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How is insulin injected to treat diabetes?

Donna Hill Howes, RN
Family Practitioner

Most people use needles to inject insulin. Most types of needles are coated to minimize pain while injecting. Insulin pens have fine, short needles that inject insulin from prefilled cartridges by pushing a plunger. Insulin jet injectors use high-pressure air rather than needles to inject the insulin.

An insulin pump, worn outside the body, has tubing that delivers the insulin to a catheter (a small tube) under the skin of the abdomen. The pump is programmed to deliver a steady supply of insulin, and can deliver extra insulin after meals or when blood glucose is high. The pump provides maximum control of blood glucose, which is known to reduce the rate of diabetes complications.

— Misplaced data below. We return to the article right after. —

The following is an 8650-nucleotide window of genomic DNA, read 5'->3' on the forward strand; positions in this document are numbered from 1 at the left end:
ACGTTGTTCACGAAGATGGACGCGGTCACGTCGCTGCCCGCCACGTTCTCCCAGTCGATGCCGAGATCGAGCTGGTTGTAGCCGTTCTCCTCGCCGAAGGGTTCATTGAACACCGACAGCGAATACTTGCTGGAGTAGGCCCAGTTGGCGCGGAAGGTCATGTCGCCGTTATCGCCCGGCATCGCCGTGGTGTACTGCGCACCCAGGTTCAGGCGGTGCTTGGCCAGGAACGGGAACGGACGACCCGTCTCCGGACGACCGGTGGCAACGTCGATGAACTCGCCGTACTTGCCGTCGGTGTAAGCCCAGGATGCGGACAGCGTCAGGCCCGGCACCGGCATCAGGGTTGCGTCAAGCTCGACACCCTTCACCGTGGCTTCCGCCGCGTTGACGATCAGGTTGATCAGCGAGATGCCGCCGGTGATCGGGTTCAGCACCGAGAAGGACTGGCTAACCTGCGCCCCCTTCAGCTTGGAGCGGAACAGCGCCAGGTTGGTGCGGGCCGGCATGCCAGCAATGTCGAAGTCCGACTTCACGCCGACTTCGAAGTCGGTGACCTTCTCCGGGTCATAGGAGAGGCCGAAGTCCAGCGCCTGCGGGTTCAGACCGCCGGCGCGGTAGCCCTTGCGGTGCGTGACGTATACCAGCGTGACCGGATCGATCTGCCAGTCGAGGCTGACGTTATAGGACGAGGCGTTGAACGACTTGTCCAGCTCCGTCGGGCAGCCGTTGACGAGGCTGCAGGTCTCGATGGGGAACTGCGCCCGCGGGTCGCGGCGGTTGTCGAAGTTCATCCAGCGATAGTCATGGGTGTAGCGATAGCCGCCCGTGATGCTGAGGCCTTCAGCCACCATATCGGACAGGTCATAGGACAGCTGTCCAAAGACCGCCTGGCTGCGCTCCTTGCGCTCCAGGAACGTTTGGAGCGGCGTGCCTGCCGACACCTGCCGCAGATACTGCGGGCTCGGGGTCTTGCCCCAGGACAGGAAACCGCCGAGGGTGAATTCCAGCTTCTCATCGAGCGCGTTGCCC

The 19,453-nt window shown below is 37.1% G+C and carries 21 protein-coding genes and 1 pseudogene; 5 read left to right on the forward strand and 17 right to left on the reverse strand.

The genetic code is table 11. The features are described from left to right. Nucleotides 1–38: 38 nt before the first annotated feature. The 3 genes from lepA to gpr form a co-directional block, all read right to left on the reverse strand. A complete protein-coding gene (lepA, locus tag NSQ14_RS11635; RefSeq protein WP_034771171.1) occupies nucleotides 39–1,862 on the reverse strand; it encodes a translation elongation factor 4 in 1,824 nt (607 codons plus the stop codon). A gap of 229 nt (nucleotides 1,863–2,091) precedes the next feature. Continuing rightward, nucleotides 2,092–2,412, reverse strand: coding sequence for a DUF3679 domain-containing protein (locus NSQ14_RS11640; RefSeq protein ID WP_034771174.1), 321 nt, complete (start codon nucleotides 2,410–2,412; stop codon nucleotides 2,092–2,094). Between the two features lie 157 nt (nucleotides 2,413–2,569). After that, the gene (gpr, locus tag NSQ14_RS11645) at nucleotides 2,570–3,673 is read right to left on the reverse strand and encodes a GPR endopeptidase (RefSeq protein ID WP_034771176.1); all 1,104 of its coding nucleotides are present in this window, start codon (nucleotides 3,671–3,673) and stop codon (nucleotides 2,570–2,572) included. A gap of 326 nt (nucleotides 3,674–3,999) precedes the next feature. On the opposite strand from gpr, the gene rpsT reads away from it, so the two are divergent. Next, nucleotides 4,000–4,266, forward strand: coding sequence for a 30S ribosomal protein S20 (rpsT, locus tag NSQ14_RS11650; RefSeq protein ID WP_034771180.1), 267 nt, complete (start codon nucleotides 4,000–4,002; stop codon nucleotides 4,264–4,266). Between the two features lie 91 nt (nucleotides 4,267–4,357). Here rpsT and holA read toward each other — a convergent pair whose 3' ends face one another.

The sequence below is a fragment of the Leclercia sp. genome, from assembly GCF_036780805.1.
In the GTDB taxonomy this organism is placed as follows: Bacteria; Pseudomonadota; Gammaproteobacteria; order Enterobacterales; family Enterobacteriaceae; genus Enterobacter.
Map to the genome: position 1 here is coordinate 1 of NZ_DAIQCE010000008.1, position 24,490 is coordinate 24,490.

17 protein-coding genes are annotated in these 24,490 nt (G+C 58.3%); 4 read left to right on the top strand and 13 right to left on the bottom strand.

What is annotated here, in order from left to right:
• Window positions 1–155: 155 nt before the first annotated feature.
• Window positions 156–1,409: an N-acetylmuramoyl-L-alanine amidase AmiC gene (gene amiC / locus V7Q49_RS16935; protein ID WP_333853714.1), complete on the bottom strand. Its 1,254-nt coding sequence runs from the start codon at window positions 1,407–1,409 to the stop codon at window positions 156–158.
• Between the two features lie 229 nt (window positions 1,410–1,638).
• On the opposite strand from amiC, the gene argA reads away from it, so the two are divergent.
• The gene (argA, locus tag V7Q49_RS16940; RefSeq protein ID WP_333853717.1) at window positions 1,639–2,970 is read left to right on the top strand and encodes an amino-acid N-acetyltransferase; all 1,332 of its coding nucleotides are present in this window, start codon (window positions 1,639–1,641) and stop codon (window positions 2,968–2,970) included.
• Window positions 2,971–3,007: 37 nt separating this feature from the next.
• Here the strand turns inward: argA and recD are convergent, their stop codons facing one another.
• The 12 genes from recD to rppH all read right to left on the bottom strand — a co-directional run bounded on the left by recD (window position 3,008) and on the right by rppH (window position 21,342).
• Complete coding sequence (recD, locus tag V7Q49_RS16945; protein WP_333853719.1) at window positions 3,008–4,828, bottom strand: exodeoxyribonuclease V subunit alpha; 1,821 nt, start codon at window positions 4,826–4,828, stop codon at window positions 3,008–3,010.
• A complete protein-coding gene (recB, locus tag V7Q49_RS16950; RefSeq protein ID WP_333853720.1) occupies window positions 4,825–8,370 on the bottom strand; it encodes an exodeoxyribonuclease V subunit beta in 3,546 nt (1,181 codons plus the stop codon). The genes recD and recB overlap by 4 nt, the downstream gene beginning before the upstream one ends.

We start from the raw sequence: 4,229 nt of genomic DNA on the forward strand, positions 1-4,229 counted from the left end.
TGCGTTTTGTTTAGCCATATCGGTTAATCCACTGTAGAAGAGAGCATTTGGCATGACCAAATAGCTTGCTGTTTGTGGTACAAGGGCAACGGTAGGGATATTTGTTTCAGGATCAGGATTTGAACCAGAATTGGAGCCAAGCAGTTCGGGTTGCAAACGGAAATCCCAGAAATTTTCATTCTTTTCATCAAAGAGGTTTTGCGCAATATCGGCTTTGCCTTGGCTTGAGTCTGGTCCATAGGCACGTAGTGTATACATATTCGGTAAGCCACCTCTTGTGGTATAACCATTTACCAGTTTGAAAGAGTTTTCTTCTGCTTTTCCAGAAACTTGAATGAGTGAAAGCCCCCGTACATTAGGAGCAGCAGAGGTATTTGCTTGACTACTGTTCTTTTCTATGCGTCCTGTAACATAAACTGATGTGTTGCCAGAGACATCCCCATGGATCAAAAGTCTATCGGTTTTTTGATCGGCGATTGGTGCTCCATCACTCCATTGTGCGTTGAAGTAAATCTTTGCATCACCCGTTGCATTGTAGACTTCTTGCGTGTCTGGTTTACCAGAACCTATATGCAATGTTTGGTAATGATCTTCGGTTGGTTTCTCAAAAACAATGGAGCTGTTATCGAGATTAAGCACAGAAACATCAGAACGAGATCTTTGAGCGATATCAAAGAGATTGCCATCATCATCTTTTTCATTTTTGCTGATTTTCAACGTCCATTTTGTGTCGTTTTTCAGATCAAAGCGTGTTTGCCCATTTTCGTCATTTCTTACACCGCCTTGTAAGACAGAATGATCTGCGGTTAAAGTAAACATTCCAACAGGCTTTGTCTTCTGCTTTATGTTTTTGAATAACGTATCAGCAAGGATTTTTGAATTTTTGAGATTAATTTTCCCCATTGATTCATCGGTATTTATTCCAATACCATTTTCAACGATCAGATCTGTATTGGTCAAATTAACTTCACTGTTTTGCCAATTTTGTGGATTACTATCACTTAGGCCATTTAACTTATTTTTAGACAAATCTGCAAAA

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To treat diabetes, insulin is injected into the fatty tissue layer under the skin on the abdomen using either a syringe or insulin pen and a small needle.

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Important: This content reflects information from various individuals and organizations and may offer alternative or opposing points of view. It should not be used for medical advice, diagnosis or treatment. As always, you should consult with your healthcare provider about your specific health needs.